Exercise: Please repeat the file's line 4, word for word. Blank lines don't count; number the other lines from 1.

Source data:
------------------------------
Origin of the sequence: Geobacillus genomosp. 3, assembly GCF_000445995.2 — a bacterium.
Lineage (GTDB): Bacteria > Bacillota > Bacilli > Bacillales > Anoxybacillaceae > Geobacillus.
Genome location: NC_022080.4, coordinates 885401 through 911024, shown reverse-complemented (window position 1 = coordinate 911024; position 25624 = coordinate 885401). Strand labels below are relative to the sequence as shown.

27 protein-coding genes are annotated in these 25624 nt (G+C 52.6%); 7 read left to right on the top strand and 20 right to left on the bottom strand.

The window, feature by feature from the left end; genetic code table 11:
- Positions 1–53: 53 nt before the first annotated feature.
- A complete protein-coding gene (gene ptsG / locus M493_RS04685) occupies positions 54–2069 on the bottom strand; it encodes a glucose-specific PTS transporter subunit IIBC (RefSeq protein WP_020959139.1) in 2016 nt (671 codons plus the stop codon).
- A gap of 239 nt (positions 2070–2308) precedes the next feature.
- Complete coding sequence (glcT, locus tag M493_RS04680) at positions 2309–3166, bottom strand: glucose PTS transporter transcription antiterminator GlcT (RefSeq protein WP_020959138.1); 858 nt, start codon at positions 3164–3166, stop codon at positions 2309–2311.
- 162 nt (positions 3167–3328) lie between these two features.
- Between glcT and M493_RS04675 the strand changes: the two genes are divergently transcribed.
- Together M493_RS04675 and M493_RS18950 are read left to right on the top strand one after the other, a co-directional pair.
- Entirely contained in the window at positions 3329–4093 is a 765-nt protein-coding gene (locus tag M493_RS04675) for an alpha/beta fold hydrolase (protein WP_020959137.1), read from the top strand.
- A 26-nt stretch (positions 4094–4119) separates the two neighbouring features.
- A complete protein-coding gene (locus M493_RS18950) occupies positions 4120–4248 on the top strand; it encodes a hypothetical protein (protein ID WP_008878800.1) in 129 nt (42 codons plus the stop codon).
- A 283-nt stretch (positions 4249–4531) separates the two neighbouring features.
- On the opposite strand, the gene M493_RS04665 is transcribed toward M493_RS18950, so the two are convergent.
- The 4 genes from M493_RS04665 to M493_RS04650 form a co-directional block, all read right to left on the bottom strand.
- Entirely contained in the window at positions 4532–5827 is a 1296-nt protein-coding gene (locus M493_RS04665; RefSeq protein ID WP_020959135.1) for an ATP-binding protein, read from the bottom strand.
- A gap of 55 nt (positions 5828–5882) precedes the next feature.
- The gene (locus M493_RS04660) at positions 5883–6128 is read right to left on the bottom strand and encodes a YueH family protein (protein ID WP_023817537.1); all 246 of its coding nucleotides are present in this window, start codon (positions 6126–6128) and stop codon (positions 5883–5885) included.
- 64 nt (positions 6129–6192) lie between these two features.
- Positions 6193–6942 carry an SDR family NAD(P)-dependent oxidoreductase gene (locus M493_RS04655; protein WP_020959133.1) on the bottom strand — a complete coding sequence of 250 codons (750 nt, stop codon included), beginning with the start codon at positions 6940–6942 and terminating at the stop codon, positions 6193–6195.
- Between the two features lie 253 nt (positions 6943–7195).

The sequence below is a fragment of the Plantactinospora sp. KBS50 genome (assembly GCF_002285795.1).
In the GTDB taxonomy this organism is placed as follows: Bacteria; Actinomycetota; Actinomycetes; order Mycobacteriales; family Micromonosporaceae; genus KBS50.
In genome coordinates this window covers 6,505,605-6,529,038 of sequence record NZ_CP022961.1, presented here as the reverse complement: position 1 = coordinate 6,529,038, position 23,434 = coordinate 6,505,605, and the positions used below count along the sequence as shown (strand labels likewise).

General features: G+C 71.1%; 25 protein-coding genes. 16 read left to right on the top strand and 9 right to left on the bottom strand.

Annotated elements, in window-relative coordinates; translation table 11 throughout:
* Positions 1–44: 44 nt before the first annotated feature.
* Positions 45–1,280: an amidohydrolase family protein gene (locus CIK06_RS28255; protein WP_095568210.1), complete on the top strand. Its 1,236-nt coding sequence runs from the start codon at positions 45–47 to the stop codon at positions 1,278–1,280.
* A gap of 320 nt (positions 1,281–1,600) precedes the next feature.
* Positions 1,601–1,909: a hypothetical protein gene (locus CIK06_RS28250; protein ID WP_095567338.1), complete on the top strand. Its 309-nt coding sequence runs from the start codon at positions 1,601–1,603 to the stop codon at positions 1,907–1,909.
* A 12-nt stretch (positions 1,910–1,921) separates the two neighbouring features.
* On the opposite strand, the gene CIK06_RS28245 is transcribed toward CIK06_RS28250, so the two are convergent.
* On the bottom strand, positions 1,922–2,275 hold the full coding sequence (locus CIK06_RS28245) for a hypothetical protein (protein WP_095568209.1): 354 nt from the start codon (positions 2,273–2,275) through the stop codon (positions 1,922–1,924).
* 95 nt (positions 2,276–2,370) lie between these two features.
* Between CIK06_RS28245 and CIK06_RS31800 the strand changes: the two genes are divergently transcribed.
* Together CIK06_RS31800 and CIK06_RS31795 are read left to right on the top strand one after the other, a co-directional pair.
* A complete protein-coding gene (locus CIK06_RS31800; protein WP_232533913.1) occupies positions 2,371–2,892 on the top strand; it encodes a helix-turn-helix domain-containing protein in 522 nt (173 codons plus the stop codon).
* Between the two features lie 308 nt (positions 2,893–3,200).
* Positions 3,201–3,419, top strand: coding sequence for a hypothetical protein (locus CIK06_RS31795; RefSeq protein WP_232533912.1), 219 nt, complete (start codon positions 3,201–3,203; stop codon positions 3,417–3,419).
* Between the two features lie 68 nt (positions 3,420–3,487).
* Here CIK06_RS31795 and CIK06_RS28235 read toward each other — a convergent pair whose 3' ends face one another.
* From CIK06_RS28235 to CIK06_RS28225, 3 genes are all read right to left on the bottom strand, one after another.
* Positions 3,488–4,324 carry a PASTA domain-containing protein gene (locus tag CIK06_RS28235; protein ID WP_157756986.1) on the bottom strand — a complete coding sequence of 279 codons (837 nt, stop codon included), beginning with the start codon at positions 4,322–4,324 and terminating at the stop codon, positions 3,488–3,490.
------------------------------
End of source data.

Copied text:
27 protein-coding genes are annotated in these 25624 nt (G+C 52.6%); 7 read left to right on the top strand and 20 right to left on the bottom strand.